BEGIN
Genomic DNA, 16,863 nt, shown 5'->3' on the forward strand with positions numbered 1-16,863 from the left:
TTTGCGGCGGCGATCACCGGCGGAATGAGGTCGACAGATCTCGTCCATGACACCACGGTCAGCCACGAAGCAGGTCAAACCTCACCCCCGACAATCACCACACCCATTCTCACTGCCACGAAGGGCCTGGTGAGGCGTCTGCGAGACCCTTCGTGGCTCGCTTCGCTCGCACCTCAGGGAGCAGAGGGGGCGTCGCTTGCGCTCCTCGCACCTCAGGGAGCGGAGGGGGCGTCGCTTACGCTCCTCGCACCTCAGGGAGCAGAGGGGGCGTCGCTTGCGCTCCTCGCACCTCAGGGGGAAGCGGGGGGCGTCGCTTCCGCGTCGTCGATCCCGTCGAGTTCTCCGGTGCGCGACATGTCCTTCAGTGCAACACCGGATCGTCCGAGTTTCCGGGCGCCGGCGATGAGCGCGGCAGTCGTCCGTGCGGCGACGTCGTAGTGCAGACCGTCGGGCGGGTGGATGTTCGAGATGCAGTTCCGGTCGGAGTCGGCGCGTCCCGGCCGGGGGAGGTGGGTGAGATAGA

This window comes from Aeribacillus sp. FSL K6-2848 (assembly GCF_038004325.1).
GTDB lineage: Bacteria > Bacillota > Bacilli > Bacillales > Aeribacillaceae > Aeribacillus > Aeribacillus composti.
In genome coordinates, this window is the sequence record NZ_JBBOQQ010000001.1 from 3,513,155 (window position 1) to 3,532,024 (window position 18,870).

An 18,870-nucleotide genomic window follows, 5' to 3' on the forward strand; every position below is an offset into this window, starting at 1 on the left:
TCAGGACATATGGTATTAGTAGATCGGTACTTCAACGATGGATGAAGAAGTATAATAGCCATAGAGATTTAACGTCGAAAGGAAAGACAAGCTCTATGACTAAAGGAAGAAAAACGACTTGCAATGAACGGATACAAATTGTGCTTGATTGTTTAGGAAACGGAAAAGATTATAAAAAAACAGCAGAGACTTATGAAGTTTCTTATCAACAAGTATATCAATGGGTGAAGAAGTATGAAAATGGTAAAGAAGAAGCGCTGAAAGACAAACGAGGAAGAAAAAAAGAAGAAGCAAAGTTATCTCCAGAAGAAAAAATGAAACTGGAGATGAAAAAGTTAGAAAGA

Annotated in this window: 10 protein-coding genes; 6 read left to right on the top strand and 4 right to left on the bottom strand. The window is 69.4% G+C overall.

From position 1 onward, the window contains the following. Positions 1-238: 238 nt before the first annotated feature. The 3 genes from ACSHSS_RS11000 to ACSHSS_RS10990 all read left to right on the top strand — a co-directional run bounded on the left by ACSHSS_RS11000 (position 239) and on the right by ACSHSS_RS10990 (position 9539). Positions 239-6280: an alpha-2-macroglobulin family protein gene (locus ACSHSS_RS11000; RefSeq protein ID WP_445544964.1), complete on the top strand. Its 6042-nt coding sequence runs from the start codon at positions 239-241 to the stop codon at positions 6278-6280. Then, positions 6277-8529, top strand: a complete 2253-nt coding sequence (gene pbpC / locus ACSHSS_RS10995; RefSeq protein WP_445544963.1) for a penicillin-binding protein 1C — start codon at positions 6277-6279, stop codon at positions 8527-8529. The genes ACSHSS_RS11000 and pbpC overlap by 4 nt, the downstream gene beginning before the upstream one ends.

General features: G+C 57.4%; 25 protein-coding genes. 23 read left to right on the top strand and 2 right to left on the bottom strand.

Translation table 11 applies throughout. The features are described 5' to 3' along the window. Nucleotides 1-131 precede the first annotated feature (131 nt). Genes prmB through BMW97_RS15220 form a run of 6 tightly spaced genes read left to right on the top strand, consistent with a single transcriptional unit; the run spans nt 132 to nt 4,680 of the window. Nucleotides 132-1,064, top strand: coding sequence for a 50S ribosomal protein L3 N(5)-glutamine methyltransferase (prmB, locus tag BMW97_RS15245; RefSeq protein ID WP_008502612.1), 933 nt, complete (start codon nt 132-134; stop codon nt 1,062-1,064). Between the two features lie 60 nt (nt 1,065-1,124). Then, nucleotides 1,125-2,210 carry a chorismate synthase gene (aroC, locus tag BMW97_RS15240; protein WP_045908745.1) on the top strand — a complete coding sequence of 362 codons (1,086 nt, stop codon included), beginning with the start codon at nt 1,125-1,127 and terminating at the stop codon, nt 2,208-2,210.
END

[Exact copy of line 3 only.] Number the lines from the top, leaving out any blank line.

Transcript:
This window comes from Aeribacillus sp. FSL K6-2848 (assembly GCF_038004325.1).